I’m in a waiting room. Two weeks prior, an innocuous stick sat on the edge of the tub, as I cleaned up after breathing a deep sigh of relief. One line. Negative. In the process of throwing the stick away, I took another look, only to see yet another line faintly intersecting the first. Plus? I’m…a mother.
I’m in a waiting room. I’m 21, single, and being struck with the reality of the fact that despite our plans the night before, the father of this baby was not accompanying me to my first prenatal appointment. My family wasn’t exactly jumping for joy at my news. My friends were still young, most with day jobs and trying to figure their own lives out. There was no real room to sit with an outcast and her unborn kid. I’m in a waiting room. Alone. I hear this song playing in the background. My aunt shows up a short time later to sit with me and sees my first sonogram.
Two weeks later, I’m in the same waiting room. I’d spent the prior week on bed rest due to unexplained bleeding. After another sonogram, they showed that my little nugget was still in there, twice as big as he (then “it”) was two weeks prior. This was a routine, almost every other week I was in the doctor’s office due to bleeding. The people who had withdrawn from me became supportive, as they feared this little soul that was going to undo my family’s perfect world might not make it. Each time I sat in that waiting room, I heard the same song in the background. Ain’t nothin better, we beat the odds together…
The first five months of pregnancy were my most terrifying. That same song would play each doctor’s visit. I had no idea how I was fit to be anyone’s mother, but that song comforted me. My relationship with his father, even then, was tenuous, so I felt like it was just me and my little man. I was determined to get him here safely. Of course, he went from threating to blow this popsicle stand early, to not wanting to evacuate at all, but that’s all part of his personality. I remembered our first night alone together, he gave me this dubious look that said, “You don’t have a CLUE what to do with me, do you?” I. Had. None. For all of my blundering, he was a very patient baby, as though he knew I’d get it eventually. I would hum this song to him as he’d go to sleep. I’m so glad we made it, look how far we’ve come my baby.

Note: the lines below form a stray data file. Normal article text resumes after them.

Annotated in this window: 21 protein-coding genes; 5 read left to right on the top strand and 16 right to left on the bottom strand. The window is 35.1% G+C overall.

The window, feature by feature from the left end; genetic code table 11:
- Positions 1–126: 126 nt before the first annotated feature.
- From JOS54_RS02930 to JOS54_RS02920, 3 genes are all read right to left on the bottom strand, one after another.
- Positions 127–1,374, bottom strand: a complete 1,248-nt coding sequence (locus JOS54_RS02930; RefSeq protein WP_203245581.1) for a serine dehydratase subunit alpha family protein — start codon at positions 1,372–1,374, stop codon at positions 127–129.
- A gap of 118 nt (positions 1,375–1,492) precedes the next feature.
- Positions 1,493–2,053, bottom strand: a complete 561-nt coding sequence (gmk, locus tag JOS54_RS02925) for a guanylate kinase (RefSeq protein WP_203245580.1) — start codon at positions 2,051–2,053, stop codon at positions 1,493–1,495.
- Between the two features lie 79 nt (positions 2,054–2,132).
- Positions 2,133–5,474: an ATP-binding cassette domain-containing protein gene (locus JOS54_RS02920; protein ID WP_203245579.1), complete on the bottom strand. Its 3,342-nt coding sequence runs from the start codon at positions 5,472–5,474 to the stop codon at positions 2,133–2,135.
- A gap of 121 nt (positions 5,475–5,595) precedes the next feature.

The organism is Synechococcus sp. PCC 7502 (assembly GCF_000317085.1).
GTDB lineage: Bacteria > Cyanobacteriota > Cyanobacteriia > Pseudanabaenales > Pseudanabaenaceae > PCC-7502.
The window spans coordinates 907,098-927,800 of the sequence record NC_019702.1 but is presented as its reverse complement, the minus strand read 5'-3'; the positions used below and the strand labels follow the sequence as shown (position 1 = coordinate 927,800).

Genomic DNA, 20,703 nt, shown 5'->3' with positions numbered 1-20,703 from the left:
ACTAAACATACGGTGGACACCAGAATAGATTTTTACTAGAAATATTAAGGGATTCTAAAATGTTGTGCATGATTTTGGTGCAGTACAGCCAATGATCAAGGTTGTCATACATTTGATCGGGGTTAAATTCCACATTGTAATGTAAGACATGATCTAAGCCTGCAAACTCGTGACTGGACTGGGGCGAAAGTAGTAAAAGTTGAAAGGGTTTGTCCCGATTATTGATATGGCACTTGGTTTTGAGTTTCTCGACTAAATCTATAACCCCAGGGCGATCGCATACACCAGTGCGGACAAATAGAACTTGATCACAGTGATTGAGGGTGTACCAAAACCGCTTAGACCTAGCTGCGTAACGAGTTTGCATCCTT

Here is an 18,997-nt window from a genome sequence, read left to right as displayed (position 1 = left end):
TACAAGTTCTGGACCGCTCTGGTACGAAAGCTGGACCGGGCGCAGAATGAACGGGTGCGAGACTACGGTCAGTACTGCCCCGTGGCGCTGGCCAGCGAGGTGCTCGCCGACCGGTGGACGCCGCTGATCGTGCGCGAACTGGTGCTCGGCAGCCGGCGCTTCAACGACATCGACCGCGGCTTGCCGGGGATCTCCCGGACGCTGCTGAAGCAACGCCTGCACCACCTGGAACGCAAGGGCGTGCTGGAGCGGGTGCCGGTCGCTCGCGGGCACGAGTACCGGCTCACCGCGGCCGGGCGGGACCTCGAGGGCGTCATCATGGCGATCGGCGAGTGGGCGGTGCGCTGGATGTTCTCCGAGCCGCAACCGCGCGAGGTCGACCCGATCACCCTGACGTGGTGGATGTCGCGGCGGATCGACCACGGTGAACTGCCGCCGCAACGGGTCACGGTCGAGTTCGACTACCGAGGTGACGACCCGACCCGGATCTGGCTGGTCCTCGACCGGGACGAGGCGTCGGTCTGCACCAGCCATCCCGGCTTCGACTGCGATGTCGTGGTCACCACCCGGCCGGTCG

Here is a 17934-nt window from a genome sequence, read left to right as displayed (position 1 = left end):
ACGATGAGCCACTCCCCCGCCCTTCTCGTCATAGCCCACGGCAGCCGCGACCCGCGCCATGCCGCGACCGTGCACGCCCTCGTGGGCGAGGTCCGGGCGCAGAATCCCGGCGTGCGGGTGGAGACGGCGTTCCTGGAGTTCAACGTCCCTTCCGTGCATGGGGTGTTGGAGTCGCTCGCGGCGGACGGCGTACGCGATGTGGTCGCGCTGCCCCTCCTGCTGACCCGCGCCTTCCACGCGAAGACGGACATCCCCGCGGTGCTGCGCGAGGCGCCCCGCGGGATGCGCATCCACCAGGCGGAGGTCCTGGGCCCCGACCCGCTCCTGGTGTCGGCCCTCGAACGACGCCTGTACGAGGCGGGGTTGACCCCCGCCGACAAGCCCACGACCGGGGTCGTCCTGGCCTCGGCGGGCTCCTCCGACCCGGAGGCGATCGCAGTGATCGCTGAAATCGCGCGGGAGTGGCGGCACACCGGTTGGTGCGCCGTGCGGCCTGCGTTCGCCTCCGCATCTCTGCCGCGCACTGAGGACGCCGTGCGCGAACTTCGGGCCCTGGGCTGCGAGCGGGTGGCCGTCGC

This song is going to remind almost every other person of some romantic interest they had at the time. For me, I’ll always get slightly misty as I’m reminded of this little person who I stayed in bed for, well over a month, to ensure that I’d get a chance to meet him. To this day, I’ve never told him that he almost didn’t make it. Even now, his presence seems surreal. He’s this kind, gangly giant with warm brown eyes that always seems to get left behind because he’s holding the door open for people. The idea of a world potentially with no Tyson is just not something I can wrap my mind around. Quiet as it’s kept, I still don’t completely know what I’m doing, but as the song says, “Sure we took the long way, but we knew we’d get there someday.”